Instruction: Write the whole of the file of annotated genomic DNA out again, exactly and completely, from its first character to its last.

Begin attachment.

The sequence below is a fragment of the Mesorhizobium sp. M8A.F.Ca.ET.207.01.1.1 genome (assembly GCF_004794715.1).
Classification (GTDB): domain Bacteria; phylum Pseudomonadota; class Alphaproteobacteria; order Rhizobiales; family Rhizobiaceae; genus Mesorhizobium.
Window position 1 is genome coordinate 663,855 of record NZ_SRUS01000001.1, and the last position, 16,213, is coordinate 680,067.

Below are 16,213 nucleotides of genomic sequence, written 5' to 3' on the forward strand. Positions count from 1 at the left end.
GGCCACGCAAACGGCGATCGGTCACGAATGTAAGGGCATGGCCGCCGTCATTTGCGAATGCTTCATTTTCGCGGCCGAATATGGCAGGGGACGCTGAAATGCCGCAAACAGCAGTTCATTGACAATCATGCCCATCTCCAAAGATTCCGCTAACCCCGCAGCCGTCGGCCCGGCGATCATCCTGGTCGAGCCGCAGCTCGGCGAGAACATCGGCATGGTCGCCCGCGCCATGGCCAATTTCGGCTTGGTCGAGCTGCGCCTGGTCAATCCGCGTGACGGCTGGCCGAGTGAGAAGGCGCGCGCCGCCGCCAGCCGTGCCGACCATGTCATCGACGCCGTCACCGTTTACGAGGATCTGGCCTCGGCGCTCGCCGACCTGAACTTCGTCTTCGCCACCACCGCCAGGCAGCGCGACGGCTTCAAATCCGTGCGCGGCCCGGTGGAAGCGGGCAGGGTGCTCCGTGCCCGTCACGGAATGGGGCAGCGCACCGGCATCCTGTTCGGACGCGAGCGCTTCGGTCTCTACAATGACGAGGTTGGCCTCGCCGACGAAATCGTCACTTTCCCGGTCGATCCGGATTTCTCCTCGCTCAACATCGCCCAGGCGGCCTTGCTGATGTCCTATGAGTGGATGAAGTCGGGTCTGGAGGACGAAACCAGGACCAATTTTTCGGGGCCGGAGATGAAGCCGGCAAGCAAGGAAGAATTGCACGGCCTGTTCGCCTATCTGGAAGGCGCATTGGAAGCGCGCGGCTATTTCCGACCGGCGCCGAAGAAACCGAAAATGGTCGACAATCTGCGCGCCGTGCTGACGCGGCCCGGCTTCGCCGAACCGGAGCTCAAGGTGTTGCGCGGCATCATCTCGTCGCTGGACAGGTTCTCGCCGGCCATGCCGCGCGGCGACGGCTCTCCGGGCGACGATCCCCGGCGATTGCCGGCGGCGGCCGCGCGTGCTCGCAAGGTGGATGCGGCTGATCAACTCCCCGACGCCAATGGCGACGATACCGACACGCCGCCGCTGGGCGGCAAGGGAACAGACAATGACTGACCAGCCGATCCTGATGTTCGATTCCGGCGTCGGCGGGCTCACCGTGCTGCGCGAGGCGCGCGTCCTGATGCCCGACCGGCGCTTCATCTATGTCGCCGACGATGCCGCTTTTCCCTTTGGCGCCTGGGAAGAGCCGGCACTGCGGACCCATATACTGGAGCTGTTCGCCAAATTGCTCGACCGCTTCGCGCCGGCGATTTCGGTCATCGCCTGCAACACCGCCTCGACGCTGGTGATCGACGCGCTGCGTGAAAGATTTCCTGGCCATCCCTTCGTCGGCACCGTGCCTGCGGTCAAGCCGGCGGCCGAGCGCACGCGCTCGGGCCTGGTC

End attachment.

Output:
The sequence below is a fragment of the Mesorhizobium sp. M8A.F.Ca.ET.207.01.1.1 genome (assembly GCF_004794715.1).
Classification (GTDB): domain Bacteria; phylum Pseudomonadota; class Alphaproteobacteria; order Rhizobiales; family Rhizobiaceae; genus Mesorhizobium.
Window position 1 is genome coordinate 663,855 of record NZ_SRUS01000001.1, and the last position, 16,213, is coordinate 680,067.

Below are 16,213 nucleotides of genomic sequence, written 5' to 3' on the forward strand. Positions count from 1 at the left end.
GGCCACGCAAACGGCGATCGGTCACGAATGTAAGGGCATGGCCGCCGTCATTTGCGAATGCTTCATTTTCGCGGCCGAATATGGCAGGGGACGCTGAAATGCCGCAAACAGCAGTTCATTGACAATCATGCCCATCTCCAAAGATTCCGCTAACCCCGCAGCCGTCGGCCCGGCGATCATCCTGGTCGAGCCGCAGCTCGGCGAGAACATCGGCATGGTCGCCCGCGCCATGGCCAATTTCGGCTTGGTCGAGCTGCGCCTGGTCAATCCGCGTGACGGCTGGCCGAGTGAGAAGGCGCGCGCCGCCGCCAGCCGTGCCGACCATGTCATCGACGCCGTCACCGTTTACGAGGATCTGGCCTCGGCGCTCGCCGACCTGAACTTCGTCTTCGCCACCACCGCCAGGCAGCGCGACGGCTTCAAATCCGTGCGCGGCCCGGTGGAAGCGGGCAGGGTGCTCCGTGCCCGTCACGGAATGGGGCAGCGCACCGGCATCCTGTTCGGACGCGAGCGCTTCGGTCTCTACAATGACGAGGTTGGCCTCGCCGACGAAATCGTCACTTTCCCGGTCGATCCGGATTTCTCCTCGCTCAACATCGCCCAGGCGGCCTTGCTGATGTCCTATGAGTGGATGAAGTCGGGTCTGGAGGACGAAACCAGGACCAATTTTTCGGGGCCGGAGATGAAGCCGGCAAGCAAGGAAGAATTGCACGGCCTGTTCGCCTATCTGGAAGGCGCATTGGAAGCGCGCGGCTATTTCCGACCGGCGCCGAAGAAACCGAAAATGGTCGACAATCTGCGCGCCGTGCTGACGCGGCCCGGCTTCGCCGAACCGGAGCTCAAGGTGTTGCGCGGCATCATCTCGTCGCTGGACAGGTTCTCGCCGGCCATGCCGCGCGGCGACGGCTCTCCGGGCGACGATCCCCGGCGATTGCCGGCGGCGGCCGCGCGTGCTCGCAAGGTGGATGCGGCTGATCAACTCCCCGACGCCAATGGCGACGATACCGACACGCCGCCGCTGGGCGGCAAGGGAACAGACAATGACTGACCAGCCGATCCTGATGTTCGATTCCGGCGTCGGCGGGCTCACCGTGCTGCGCGAGGCGCGCGTCCTGATGCCCGACCGGCGCTTCATCTATGTCGCCGACGATGCCGCTTTTCCCTTTGGCGCCTGGGAAGAGCCGGCACTGCGGACCCATATACTGGAGCTGTTCGCCAAATTGCTCGACCGCTTCGCGCCGGCGATTTCGGTCATCGCCTGCAACACCGCCTCGACGCTGGTGATCGACGCGCTGCGTGAAAGATTTCCTGGCCATCCCTTCGTCGGCACCGTGCCTGCGGTCAAGCCGGCGGCCGAGCGCACGCGCTCGGGCCTGGTC